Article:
They don’t hand these out to everyone and his dog, but there are a few ways you can get them. Personally, I was shooting for an agency, so they sorted out the photo pass for me, but you can call up your local rag and ask them if they would like concert X photographing. Offer to do it for free. When they say they want the photos, call the venue, and tell them that you are photographing it for the local rag. This isn’t going to work when Metallica comes to town (the local newspaper will send their own photographers, no doubt), but for smaller bands, it usually works: The small bands are thirsting for publicity, the newspaper wants photos, you want into the pit and to get some experience. Everybody wins.
The second avenue is to become an in-house photographer for a venue. This doesn’t work with all venues, and it means you need to get friendly with the managers of the venue. Expect to photograph crappy small local bands for a while, but once they see what you can do, and they start to get faith in you, you may do better.
Finally, you can just call the venue anyway. Tell them that you are a budding photographer, and would love to take some photos. “you have ‘no’, and can’t get a ‘yes’ unless you ask”, as my mother used to say.
Photo of Tarja, of Nightwish. More Nightwish
Tips to taking good photos
So, you are in the photographer’s pit in front of the crowd. Well done. Now, you need to actually take the blasted pictures.
First of all, select an ISO value on your camera that is as low as you can get away with. ISO 200 will give you far better photos than ISO 800, but if all your photos turn out blurry because of lack of light, then you would have been better off with ISO 800 after all.
Second, observe. Concert lighting move in patterns, and you need to try and snap the photo of once the lighting is exactly right.
Always shoot in fully manual. It’ll be too dark for your auto focus, and the rapidly changing lights mean that your light meter is worthless. You need to be good, but your instincts will save you. If you can’t “feel” how a photo is going to turn out before you look at your digital display at the back of the camera, perhaps you aren’t ready for concert photography quite yet. There’s no shame in that – just keep practicing.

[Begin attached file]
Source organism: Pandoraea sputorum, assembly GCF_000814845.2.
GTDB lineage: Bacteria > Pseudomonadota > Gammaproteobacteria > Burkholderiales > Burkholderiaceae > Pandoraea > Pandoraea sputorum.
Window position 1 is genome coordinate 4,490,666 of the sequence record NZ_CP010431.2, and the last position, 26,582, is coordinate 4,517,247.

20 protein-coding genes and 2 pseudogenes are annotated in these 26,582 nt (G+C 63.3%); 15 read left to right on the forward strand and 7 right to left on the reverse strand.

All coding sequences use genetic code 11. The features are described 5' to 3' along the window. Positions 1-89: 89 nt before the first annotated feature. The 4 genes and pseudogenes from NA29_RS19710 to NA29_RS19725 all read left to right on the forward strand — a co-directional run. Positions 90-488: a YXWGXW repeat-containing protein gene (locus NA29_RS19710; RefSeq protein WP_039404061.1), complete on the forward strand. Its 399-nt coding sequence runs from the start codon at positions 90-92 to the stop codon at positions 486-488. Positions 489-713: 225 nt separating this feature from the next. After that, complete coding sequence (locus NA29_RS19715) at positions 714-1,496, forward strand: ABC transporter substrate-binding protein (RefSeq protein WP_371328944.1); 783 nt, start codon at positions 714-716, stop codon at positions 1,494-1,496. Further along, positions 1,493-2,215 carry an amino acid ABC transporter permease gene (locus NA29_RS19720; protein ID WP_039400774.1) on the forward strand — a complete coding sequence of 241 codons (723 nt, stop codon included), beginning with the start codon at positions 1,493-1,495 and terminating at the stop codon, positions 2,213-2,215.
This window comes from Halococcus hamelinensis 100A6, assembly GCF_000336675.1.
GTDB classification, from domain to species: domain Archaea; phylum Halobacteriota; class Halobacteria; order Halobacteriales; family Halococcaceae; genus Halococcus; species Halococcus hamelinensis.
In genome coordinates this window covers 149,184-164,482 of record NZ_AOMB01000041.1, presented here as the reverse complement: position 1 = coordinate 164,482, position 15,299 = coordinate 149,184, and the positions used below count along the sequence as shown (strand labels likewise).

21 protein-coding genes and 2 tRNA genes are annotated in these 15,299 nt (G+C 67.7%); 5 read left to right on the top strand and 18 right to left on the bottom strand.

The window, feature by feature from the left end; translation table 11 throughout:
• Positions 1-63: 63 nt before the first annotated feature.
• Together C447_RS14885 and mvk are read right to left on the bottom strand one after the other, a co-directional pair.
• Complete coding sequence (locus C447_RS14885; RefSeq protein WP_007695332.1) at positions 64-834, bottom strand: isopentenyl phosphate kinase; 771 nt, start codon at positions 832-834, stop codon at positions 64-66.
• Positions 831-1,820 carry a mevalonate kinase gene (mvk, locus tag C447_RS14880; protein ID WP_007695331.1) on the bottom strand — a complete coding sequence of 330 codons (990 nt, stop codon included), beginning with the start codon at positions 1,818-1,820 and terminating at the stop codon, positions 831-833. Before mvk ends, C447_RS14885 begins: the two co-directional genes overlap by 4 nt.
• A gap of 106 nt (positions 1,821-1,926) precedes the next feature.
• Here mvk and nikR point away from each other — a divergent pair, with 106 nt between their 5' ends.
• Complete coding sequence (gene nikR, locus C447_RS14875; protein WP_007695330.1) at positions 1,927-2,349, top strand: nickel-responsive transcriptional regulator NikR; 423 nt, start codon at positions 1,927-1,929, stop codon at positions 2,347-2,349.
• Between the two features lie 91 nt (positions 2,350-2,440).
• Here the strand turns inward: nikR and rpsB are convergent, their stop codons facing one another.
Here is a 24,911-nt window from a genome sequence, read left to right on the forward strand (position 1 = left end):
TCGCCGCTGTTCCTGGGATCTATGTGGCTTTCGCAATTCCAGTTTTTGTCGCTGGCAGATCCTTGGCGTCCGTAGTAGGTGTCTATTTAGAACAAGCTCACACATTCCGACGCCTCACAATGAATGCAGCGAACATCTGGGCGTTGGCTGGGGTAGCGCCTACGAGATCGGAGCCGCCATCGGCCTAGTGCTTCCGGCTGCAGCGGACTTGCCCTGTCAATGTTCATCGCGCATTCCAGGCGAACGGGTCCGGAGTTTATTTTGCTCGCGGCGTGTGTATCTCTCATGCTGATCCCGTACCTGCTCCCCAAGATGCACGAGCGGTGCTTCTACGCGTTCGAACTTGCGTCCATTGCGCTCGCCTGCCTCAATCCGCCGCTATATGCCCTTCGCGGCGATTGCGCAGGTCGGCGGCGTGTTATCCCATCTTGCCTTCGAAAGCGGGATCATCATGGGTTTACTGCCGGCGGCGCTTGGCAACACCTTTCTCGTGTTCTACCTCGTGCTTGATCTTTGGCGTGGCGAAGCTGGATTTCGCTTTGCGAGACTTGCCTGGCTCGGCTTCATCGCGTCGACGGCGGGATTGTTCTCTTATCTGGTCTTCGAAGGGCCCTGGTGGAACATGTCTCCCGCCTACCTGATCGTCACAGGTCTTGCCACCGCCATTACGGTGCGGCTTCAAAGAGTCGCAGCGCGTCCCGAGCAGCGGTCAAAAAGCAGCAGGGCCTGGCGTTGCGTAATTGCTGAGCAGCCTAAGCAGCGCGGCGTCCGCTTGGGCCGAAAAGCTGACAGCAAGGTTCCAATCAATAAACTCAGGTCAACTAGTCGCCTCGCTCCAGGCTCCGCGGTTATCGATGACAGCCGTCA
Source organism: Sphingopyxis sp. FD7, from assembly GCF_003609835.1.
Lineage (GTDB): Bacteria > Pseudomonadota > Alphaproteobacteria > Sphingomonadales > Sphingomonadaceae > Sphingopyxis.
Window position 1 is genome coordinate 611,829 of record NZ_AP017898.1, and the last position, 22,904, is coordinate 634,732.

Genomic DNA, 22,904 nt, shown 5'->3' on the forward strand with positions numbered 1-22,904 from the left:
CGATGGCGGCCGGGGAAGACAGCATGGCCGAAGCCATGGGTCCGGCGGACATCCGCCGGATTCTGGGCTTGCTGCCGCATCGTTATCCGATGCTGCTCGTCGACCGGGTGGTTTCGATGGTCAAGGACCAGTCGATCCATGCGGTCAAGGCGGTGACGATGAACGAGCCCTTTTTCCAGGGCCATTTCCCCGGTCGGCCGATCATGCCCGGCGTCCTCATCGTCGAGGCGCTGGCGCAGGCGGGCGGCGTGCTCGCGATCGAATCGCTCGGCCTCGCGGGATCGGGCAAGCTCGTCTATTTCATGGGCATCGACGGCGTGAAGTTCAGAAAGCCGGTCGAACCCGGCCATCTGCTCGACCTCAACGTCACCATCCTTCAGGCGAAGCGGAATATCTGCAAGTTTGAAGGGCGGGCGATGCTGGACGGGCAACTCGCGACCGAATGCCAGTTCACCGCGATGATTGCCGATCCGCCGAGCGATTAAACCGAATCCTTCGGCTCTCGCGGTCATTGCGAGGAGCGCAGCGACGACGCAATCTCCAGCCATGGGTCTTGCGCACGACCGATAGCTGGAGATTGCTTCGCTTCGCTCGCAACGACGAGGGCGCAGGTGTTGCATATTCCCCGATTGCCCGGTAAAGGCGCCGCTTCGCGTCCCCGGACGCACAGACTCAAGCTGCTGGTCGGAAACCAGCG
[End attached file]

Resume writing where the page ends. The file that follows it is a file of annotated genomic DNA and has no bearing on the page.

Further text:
Take a lot of photos. Personally, I throw away 99% of my concert photos. In fact, some times, I come home without any really good photos – it isn’t always your fault. The lighting can be particularly tricky, etc. And you can’t plan for any of it – you have to roll with the punches.
Change your vantage point. You can walk all the way back and forth in front of the stage. Do it. If you are in your face enough, chances are that the lead singer will show off for the camera a little – they may even look at your cam for a fraction of a second. That is your cue. Get the photo.
Finally, get as close as you can. I guess this is mostly a personal thing, but I prefer photos where I get really close. Action portraits, if you will: photos taken of an artist at work.
Check out Lithium Picnic’s concert photography galleries, or talented music photographer Andrew Kendall’s photo gallery.
We’ve also done a separate article on ‘more on live concert photography‘ and ‘concert photography at smaller venues‘, both of which might be of interest to you :)
Making money off your concert photos
Originally, we had a lot of information here on how you could monetize your concert photography, but it all became a bit wieldy. I would strongly recommend you have a look at our seperate writeup on event photography, and our making money off your photos article.